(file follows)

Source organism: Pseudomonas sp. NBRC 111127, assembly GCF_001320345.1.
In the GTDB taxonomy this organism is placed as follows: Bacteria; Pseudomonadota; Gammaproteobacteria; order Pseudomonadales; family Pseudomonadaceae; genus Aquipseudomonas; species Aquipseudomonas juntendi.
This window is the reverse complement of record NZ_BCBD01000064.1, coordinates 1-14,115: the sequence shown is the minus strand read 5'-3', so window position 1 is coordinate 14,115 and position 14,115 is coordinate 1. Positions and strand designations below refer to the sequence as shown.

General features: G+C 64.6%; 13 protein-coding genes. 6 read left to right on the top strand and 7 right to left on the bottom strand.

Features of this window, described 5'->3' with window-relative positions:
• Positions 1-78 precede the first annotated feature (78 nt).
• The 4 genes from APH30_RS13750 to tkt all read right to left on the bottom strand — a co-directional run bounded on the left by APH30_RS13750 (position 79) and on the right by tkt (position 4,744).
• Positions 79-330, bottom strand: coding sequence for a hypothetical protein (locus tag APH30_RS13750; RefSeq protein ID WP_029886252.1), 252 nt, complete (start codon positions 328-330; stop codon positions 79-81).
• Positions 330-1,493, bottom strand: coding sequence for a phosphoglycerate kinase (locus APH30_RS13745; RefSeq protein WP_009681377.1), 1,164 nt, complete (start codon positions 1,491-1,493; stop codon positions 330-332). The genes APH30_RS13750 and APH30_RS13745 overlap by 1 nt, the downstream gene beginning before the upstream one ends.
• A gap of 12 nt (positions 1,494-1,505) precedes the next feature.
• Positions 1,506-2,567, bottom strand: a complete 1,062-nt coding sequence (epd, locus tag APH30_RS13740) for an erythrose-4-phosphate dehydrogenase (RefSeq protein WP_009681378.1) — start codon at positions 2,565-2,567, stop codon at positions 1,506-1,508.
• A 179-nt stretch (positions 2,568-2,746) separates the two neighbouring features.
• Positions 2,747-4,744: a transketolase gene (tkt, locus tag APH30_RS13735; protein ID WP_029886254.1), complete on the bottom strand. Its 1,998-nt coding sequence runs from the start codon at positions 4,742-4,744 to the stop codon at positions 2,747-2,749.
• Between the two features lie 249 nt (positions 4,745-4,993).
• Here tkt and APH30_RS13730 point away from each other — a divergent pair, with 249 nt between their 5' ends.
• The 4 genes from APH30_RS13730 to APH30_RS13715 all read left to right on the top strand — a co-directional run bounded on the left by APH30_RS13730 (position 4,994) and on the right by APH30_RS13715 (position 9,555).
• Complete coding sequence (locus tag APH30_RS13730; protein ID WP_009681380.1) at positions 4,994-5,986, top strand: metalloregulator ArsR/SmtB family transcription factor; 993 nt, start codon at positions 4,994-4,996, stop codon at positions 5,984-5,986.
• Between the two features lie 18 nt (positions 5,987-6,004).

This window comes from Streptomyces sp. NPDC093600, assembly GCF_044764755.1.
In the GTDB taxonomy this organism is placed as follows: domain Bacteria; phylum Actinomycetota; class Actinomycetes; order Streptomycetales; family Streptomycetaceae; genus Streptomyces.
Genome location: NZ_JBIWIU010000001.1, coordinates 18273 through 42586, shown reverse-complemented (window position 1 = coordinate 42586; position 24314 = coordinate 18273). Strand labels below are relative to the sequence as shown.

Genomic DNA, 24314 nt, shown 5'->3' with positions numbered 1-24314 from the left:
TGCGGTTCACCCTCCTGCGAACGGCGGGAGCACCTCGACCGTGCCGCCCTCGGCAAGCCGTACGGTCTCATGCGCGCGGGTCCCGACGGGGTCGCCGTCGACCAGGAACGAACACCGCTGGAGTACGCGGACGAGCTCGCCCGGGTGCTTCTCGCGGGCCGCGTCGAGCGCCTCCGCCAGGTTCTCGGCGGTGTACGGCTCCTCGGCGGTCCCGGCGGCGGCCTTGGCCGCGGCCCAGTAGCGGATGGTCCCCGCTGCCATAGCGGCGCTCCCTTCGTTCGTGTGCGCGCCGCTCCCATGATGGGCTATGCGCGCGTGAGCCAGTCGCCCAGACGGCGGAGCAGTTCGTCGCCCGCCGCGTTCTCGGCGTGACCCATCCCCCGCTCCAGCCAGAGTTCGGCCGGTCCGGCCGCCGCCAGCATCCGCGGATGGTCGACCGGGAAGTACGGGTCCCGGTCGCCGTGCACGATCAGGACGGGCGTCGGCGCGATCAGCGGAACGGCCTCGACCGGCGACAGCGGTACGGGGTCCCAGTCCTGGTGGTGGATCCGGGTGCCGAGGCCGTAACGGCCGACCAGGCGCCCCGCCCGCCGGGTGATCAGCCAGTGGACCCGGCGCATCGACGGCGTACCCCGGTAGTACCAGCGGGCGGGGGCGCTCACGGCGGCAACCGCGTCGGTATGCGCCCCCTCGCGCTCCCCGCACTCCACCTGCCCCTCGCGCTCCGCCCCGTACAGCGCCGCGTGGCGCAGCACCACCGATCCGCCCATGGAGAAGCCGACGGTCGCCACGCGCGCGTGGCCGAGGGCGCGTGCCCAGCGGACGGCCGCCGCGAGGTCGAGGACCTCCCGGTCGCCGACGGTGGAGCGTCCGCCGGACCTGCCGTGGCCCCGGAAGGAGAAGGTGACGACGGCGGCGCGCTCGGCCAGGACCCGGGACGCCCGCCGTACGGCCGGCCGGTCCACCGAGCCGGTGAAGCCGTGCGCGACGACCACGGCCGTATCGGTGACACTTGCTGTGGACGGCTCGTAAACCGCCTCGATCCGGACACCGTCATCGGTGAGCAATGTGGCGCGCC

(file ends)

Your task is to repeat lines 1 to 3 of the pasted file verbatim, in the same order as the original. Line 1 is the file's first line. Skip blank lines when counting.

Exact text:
Source organism: Pseudomonas sp. NBRC 111127, assembly GCF_001320345.1.
In the GTDB taxonomy this organism is placed as follows: Bacteria; Pseudomonadota; Gammaproteobacteria; order Pseudomonadales; family Pseudomonadaceae; genus Aquipseudomonas; species Aquipseudomonas juntendi.
This window is the reverse complement of record NZ_BCBD01000064.1, coordinates 1-14,115: the sequence shown is the minus strand read 5'-3', so window position 1 is coordinate 14,115 and position 14,115 is coordinate 1. Positions and strand designations below refer to the sequence as shown.